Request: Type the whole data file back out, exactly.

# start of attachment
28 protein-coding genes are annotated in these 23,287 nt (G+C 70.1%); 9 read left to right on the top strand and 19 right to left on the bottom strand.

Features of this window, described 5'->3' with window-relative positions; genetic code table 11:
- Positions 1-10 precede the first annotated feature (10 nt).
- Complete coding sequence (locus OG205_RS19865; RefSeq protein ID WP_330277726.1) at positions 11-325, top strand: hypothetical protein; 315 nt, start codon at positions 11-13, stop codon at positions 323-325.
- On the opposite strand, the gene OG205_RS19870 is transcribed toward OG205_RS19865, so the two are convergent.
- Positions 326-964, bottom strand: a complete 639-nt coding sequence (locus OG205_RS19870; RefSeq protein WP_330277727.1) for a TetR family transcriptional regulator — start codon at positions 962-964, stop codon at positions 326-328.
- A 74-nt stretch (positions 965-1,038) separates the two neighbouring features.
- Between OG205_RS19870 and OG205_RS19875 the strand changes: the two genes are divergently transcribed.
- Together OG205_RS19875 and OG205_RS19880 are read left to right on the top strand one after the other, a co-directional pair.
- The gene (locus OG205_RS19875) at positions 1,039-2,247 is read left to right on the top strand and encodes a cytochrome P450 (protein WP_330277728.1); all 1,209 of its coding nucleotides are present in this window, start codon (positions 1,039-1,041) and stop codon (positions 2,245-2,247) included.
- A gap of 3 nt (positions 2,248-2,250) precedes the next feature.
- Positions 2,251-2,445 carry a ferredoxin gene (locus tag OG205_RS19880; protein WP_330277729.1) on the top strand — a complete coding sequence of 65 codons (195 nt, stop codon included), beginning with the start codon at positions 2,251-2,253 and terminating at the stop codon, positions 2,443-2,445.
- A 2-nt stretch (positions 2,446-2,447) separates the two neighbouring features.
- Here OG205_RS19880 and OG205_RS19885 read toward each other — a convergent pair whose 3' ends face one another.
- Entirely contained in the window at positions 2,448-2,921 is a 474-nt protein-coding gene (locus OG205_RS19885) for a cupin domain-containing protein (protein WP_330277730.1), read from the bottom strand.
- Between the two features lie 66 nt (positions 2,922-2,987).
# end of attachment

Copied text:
28 protein-coding genes are annotated in these 23,287 nt (G+C 70.1%); 9 read left to right on the top strand and 19 right to left on the bottom strand.

Features of this window, described 5'->3' with window-relative positions; genetic code table 11:
- Positions 1-10 precede the first annotated feature (10 nt).
- Complete coding sequence (locus OG205_RS19865; RefSeq protein ID WP_330277726.1) at positions 11-325, top strand: hypothetical protein; 315 nt, start codon at positions 11-13, stop codon at positions 323-325.
- On the opposite strand, the gene OG205_RS19870 is transcribed toward OG205_RS19865, so the two are convergent.
- Positions 326-964, bottom strand: a complete 639-nt coding sequence (locus OG205_RS19870; RefSeq protein WP_330277727.1) for a TetR family transcriptional regulator — start codon at positions 962-964, stop codon at positions 326-328.
- A 74-nt stretch (positions 965-1,038) separates the two neighbouring features.
- Between OG205_RS19870 and OG205_RS19875 the strand changes: the two genes are divergently transcribed.
- Together OG205_RS19875 and OG205_RS19880 are read left to right on the top strand one after the other, a co-directional pair.
- The gene (locus OG205_RS19875) at positions 1,039-2,247 is read left to right on the top strand and encodes a cytochrome P450 (protein WP_330277728.1); all 1,209 of its coding nucleotides are present in this window, start codon (positions 1,039-1,041) and stop codon (positions 2,245-2,247) included.
- A gap of 3 nt (positions 2,248-2,250) precedes the next feature.
- Positions 2,251-2,445 carry a ferredoxin gene (locus tag OG205_RS19880; protein WP_330277729.1) on the top strand — a complete coding sequence of 65 codons (195 nt, stop codon included), beginning with the start codon at positions 2,251-2,253 and terminating at the stop codon, positions 2,443-2,445.
- A 2-nt stretch (positions 2,446-2,447) separates the two neighbouring features.
- Here OG205_RS19880 and OG205_RS19885 read toward each other — a convergent pair whose 3' ends face one another.
- Entirely contained in the window at positions 2,448-2,921 is a 474-nt protein-coding gene (locus OG205_RS19885) for a cupin domain-containing protein (protein WP_330277730.1), read from the bottom strand.
- Between the two features lie 66 nt (positions 2,922-2,987).